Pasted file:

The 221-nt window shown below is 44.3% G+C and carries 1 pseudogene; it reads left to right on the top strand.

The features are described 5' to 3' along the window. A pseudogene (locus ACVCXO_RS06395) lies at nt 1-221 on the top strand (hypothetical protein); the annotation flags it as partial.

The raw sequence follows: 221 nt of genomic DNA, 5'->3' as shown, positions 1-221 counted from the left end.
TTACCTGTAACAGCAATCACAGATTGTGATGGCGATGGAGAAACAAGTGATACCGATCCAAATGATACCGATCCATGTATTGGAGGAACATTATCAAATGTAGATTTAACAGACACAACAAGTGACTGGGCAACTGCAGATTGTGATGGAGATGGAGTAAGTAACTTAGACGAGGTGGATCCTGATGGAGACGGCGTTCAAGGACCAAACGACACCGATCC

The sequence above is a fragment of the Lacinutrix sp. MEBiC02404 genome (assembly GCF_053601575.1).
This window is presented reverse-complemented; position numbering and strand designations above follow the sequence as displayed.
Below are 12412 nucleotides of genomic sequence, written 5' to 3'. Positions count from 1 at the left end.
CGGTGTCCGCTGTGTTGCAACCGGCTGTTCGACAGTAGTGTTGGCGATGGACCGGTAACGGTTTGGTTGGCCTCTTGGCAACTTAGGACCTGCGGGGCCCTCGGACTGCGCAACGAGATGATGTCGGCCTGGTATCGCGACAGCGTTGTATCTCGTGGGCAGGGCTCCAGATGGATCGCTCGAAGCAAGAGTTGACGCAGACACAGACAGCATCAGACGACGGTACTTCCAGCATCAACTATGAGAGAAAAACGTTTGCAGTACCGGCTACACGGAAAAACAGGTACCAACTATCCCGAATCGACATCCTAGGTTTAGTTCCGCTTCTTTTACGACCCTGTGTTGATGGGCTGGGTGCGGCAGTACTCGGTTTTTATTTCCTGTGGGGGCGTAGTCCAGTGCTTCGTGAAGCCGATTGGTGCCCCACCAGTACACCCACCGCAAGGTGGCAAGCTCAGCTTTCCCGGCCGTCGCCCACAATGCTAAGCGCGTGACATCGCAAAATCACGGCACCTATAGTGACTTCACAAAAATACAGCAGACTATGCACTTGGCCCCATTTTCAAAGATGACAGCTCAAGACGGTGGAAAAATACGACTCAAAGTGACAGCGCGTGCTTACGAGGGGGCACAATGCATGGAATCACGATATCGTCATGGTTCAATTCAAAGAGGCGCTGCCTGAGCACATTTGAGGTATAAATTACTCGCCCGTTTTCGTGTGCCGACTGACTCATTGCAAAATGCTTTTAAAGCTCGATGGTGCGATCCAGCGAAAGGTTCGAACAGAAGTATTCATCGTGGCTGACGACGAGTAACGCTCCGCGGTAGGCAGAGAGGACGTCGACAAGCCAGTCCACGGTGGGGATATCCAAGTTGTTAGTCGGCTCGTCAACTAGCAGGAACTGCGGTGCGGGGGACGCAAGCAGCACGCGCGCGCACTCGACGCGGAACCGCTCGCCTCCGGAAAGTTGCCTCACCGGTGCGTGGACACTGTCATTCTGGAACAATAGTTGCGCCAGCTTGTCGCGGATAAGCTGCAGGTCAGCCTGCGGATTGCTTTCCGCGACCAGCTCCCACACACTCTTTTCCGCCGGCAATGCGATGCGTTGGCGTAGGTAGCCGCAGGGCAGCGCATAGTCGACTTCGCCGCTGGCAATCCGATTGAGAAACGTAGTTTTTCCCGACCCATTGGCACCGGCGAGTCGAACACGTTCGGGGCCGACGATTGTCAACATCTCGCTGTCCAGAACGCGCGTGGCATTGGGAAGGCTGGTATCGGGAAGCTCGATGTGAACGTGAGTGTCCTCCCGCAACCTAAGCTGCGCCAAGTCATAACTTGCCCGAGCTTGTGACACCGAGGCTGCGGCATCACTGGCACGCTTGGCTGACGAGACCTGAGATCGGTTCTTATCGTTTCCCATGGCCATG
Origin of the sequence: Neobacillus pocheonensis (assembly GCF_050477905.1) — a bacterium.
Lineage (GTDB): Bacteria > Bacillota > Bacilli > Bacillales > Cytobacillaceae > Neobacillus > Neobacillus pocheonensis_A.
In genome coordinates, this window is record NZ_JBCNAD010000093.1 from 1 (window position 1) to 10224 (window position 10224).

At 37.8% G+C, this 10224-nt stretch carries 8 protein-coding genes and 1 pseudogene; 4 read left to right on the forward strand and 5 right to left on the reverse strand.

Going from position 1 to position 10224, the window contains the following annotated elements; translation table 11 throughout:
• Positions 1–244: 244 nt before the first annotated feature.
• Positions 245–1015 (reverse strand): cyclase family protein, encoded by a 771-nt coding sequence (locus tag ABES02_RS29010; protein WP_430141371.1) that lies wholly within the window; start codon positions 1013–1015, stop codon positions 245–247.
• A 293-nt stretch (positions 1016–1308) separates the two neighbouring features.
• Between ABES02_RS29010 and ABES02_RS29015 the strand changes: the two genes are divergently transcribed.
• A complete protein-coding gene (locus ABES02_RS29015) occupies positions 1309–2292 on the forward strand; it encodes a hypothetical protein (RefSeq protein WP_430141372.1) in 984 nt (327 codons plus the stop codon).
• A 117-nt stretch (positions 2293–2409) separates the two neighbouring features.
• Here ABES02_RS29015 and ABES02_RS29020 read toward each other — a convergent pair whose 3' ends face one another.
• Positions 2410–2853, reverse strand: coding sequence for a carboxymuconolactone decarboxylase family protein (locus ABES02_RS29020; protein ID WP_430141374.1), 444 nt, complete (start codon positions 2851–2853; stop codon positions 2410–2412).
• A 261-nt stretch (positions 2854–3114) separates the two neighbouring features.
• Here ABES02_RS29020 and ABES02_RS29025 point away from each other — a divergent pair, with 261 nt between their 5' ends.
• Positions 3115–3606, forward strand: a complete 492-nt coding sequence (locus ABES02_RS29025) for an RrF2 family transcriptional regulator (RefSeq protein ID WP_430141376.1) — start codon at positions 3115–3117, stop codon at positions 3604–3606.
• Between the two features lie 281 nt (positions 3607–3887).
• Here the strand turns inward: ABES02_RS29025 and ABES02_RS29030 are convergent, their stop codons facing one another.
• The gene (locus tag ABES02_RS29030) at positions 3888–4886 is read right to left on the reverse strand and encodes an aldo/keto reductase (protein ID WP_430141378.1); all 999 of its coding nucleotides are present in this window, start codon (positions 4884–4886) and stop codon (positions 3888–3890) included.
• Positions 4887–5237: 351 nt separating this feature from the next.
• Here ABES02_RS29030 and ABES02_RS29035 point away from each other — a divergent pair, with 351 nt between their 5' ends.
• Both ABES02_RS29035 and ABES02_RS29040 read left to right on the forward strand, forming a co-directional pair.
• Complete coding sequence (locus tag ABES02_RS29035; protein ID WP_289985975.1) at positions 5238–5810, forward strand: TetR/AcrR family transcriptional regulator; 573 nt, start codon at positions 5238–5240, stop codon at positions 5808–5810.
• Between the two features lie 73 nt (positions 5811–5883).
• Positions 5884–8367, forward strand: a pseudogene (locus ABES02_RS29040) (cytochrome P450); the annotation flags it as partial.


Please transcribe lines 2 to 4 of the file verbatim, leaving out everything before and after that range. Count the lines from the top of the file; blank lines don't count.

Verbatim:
The features are described 5' to 3' along the window. A pseudogene (locus ACVCXO_RS06395) lies at nt 1-221 on the top strand (hypothetical protein); the annotation flags it as partial.

The raw sequence follows: 221 nt of genomic DNA, 5'->3' as shown, positions 1-221 counted from the left end.
TTACCTGTAACAGCAATCACAGATTGTGATGGCGATGGAGAAACAAGTGATACCGATCCAAATGATACCGATCCATGTATTGGAGGAACATTATCAAATGTAGATTTAACAGACACAACAAGTGACTGGGCAACTGCAGATTGTGATGGAGATGGAGTAAGTAACTTAGACGAGGTGGATCCTGATGGAGACGGCGTTCAAGGACCAAACGACACCGATCC